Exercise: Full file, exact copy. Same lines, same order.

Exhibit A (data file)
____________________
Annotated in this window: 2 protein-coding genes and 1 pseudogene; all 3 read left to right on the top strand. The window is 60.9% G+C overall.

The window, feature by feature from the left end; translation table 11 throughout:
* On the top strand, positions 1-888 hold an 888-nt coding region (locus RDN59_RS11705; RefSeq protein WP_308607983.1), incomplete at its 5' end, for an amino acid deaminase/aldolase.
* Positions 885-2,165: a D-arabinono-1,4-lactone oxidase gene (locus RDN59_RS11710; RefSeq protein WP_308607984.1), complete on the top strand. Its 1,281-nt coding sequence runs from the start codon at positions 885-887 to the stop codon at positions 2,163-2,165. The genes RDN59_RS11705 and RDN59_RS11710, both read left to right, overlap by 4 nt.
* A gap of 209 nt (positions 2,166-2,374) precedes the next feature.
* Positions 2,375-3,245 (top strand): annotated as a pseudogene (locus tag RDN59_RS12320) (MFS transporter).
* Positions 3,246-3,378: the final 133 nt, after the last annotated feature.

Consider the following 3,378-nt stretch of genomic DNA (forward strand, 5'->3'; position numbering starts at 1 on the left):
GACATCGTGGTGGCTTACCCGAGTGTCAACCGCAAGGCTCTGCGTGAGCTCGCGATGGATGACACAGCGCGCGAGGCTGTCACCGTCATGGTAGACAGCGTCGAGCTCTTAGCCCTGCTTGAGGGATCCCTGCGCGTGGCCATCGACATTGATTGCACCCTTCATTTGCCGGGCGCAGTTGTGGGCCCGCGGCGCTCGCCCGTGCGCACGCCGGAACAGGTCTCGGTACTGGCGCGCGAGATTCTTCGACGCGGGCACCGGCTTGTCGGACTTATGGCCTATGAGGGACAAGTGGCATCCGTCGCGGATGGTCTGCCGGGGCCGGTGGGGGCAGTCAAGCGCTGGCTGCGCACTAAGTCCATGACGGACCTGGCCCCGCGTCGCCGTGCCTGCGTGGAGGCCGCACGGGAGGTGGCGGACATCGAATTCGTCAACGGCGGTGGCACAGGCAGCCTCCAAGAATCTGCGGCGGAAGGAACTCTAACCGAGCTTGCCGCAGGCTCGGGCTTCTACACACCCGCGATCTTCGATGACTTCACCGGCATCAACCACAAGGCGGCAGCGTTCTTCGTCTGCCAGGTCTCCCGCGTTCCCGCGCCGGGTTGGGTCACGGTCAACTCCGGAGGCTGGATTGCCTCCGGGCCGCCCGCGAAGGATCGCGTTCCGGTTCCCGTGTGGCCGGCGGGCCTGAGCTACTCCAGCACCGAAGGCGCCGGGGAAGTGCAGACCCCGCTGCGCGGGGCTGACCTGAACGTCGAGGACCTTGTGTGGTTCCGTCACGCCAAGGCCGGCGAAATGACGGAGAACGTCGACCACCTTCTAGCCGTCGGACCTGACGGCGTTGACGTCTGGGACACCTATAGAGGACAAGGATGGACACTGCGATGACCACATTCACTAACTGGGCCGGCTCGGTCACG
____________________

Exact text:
Annotated in this window: 2 protein-coding genes and 1 pseudogene; all 3 read left to right on the top strand. The window is 60.9% G+C overall.

The window, feature by feature from the left end; translation table 11 throughout:
* On the top strand, positions 1-888 hold an 888-nt coding region (locus RDN59_RS11705; RefSeq protein WP_308607983.1), incomplete at its 5' end, for an amino acid deaminase/aldolase.
* Positions 885-2,165: a D-arabinono-1,4-lactone oxidase gene (locus RDN59_RS11710; RefSeq protein WP_308607984.1), complete on the top strand. Its 1,281-nt coding sequence runs from the start codon at positions 885-887 to the stop codon at positions 2,163-2,165. The genes RDN59_RS11705 and RDN59_RS11710, both read left to right, overlap by 4 nt.
* A gap of 209 nt (positions 2,166-2,374) precedes the next feature.
* Positions 2,375-3,245 (top strand): annotated as a pseudogene (locus tag RDN59_RS12320) (MFS transporter).
* Positions 3,246-3,378: the final 133 nt, after the last annotated feature.

Consider the following 3,378-nt stretch of genomic DNA (forward strand, 5'->3'; position numbering starts at 1 on the left):
GACATCGTGGTGGCTTACCCGAGTGTCAACCGCAAGGCTCTGCGTGAGCTCGCGATGGATGACACAGCGCGCGAGGCTGTCACCGTCATGGTAGACAGCGTCGAGCTCTTAGCCCTGCTTGAGGGATCCCTGCGCGTGGCCATCGACATTGATTGCACCCTTCATTTGCCGGGCGCAGTTGTGGGCCCGCGGCGCTCGCCCGTGCGCACGCCGGAACAGGTCTCGGTACTGGCGCGCGAGATTCTTCGACGCGGGCACCGGCTTGTCGGACTTATGGCCTATGAGGGACAAGTGGCATCCGTCGCGGATGGTCTGCCGGGGCCGGTGGGGGCAGTCAAGCGCTGGCTGCGCACTAAGTCCATGACGGACCTGGCCCCGCGTCGCCGTGCCTGCGTGGAGGCCGCACGGGAGGTGGCGGACATCGAATTCGTCAACGGCGGTGGCACAGGCAGCCTCCAAGAATCTGCGGCGGAAGGAACTCTAACCGAGCTTGCCGCAGGCTCGGGCTTCTACACACCCGCGATCTTCGATGACTTCACCGGCATCAACCACAAGGCGGCAGCGTTCTTCGTCTGCCAGGTCTCCCGCGTTCCCGCGCCGGGTTGGGTCACGGTCAACTCCGGAGGCTGGATTGCCTCCGGGCCGCCCGCGAAGGATCGCGTTCCGGTTCCCGTGTGGCCGGCGGGCCTGAGCTACTCCAGCACCGAAGGCGCCGGGGAAGTGCAGACCCCGCTGCGCGGGGCTGACCTGAACGTCGAGGACCTTGTGTGGTTCCGTCACGCCAAGGCCGGCGAAATGACGGAGAACGTCGACCACCTTCTAGCCGTCGGACCTGACGGCGTTGACGTCTGGGACACCTATAGAGGACAAGGATGGACACTGCGATGACCACATTCACTAACTGGGCCGGCTCGGTCACG